“There but for the Lord’s kindness am I”

Julianna is finishing up her summer reading assignment and the book is To Kill a Mockingbird and she read the part wherein Tom, a black man falsely accused of a crime, was killed. 

The similarities of his murder at the hands of prison guards is chillingly familiar and makes me wonder how far we’ve actually gone. Has any progress been made.

I am quoting from Chapter 24

“Tom is Dead.” Aunt Alexandria put her hands to her mouth.

“They shot him,” said Atticus.  “He was running.  It was during their exercise period.  They said he just broke into a blind raving charge at the fence and started climbing over right in front of them–” 

“Didn’t they just try to stop him?  Didn’t they give him any warning?” Aunt Alexandra’s voice shook.

 

“Oh yes, the guards called to him to stop.  They fired a few shots in the air, then to kill.  They got him just as he went over the fence.  They said if he’d had two good arms he’d have made it, he was moving so fast.  Seventeen bullet holes in him.  They didn’t have to shoot him that much.  Cal, I want you to come out with me and help me tell Helen.” ……skipping to the next page….”The handful of people in this town who say that fair play is not marked white only, the handful of people who say with enough humility to think when they look at a negro there but for the Lord’s kindness am I.”

Even that comment creeps me out because of the privilege it carries with it but the parallels just stuck with me.

Advertisements

Taylor Swift’s “Shake it Off” video has some problems

Excellent analysis of a racist music video.

I was consulted as a Biologist this past week

I had a depressing post all ready to go but who wants to read that crap and who’s reading this anyway but I digress. Last Thursday, I had no (as in zero) people who needed to be tutored in Bio or A&P. I got a text from my sister, Sherri, who had a friend, G., who was in the process of writing a book and G needed some input to determine if, for example, someone with the knowledge could make a batch of penicillin in a post-apocalyptic reality.

penicillin molecule

Alexander Flemming discovered that the common mold of the genus penicillim inhibited growth of bacteria on his petri dish but he couldn’t figure out how to produce enough penicillin to treat a patient. This is a complex process that might be able to be accomplished by a knowledgeable person who stumbled upon the right equipment in a post-apocalyptic setting but it is not believable in seventeenth century Scotland that was apparently a plot theme in the series Outlander.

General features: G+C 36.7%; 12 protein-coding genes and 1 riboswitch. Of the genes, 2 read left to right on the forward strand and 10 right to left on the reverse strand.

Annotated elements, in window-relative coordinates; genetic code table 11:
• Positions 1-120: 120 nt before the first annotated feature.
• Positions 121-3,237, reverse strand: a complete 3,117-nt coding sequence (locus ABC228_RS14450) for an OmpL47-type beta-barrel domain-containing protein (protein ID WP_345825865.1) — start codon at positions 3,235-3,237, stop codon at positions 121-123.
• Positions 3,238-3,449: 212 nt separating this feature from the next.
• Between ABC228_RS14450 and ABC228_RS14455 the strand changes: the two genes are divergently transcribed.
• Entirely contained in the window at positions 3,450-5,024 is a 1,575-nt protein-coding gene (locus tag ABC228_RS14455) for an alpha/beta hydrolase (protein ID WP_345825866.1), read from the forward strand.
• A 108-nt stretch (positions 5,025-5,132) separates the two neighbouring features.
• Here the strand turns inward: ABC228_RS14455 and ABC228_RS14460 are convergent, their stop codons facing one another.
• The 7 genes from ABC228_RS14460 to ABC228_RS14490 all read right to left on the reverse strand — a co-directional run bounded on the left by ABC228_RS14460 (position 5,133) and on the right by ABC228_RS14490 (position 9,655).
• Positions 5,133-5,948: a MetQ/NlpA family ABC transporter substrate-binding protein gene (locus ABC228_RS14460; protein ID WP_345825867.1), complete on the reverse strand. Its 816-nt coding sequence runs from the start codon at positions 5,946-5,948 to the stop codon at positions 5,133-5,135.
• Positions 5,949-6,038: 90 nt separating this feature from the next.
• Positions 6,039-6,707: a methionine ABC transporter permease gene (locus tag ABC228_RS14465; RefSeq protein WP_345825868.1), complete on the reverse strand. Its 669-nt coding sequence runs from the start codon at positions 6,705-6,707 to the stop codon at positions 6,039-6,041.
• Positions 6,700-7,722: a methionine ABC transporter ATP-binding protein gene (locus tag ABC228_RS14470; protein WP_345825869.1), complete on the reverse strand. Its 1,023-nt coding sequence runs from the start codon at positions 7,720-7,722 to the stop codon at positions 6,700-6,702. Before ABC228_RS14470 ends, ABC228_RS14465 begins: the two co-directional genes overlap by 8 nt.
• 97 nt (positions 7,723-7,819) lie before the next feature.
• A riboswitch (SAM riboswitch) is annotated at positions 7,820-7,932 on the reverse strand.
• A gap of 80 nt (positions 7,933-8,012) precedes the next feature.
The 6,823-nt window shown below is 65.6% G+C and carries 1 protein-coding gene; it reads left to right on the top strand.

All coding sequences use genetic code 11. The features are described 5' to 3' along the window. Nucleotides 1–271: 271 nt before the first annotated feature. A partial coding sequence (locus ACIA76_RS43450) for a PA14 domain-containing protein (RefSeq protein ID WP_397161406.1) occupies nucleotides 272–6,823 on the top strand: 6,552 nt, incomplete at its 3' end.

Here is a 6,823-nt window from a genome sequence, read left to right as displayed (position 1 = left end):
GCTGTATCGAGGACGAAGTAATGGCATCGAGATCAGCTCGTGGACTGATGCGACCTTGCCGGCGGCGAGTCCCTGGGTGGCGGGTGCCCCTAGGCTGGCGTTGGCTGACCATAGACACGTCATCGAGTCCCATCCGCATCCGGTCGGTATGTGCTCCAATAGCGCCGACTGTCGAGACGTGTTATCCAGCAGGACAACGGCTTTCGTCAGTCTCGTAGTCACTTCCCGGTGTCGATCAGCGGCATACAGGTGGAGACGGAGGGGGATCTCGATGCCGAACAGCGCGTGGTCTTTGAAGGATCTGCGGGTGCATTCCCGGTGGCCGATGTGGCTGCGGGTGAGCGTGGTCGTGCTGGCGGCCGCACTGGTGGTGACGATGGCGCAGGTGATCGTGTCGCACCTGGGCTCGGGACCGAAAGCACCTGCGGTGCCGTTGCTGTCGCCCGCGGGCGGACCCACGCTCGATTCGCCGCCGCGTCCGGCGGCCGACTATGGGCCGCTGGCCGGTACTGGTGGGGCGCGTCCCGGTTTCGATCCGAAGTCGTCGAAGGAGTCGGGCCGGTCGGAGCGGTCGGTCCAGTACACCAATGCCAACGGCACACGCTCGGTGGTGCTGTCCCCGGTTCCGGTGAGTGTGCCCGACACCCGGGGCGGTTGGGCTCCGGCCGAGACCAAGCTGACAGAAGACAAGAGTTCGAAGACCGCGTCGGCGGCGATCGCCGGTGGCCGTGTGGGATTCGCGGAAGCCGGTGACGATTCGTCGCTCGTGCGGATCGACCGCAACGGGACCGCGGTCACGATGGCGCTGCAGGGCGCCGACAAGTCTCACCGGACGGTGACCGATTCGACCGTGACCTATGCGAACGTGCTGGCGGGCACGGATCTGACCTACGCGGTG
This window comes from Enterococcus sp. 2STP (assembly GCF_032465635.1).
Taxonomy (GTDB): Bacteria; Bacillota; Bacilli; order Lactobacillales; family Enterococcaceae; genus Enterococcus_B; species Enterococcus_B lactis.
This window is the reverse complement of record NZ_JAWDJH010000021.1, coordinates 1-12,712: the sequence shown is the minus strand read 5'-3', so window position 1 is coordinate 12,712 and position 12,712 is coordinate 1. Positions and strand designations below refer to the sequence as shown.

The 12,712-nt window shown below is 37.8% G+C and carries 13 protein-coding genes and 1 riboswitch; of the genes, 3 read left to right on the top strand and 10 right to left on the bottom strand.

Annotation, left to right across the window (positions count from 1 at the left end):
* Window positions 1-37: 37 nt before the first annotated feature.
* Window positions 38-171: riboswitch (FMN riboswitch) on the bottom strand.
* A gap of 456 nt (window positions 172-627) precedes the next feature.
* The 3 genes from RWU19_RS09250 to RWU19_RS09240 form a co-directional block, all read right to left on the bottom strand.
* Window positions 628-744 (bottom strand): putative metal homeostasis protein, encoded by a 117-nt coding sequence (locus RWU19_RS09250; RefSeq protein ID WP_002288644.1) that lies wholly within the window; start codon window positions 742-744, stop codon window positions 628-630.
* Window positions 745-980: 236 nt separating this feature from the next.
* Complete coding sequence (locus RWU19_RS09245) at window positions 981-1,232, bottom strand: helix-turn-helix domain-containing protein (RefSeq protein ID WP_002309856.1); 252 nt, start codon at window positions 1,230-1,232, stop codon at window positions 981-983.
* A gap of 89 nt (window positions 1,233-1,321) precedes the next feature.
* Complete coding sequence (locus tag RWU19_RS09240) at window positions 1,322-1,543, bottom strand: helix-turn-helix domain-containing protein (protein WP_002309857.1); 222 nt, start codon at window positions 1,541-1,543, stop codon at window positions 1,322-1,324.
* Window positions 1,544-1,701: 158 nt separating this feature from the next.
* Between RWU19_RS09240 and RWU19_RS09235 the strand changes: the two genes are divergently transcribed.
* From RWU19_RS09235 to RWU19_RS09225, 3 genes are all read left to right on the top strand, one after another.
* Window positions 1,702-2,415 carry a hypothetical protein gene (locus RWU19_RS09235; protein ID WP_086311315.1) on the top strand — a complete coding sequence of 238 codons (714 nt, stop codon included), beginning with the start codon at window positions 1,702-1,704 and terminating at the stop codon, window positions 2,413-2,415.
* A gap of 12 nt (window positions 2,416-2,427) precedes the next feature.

Loura Shares A Story

One woman strives to teach and learn via creative storytelling using visual, written, and performing arts.

Baldscientist

Biology - Research - Neuroscience - Planaria - Pharmacology - Science - Writing - Education - Autism

Prone to wander...

Sporadic blogging about a myriad of topics

Opineaway

These words are mine, please opine!

Regina Galbick

Media & Technology. Education & Art. Community & Social Justice.

neuroecology

social neuroscience, decision-making, ecology, economics: thoughts from adam j calhoun

A limey's ramblings

Notes on life and maybe even something interesting, one day.

PhD(isabled)

What it's like doing a PhD with disability or chronic illness

Wide Open Ground

The Unfundamental Conversion

Homeschoolers Anonymous

A Project of Homeschool Alumni Reaching Out

The Upside Down World

~Online home of Rebecca Trotter; a mom, author, thinker, talker, teacher, Christian and odd duck . . .

Homeschool Planet

Keeping It Real ~ Homeschool Adventures and Other Tall Tales

Maura Mulcair

Musings and stories

Becoming Worldly

Thoughts of a former Quiverfull daughter who left the fundamentalist homeschooling lifestyle, got an education, and learned a different definition of "worldly."

Wide Open Ground

The Unfundamental Mission

WHEN THE ABUSER GOES TO WORK...

An employment law blog about workplace bullying, discrimination and abuse

Leah Hope

For Those Of Us Whispering. Screaming. Sharing. Rebuilding. Broken. Clinging. With Weary Hope.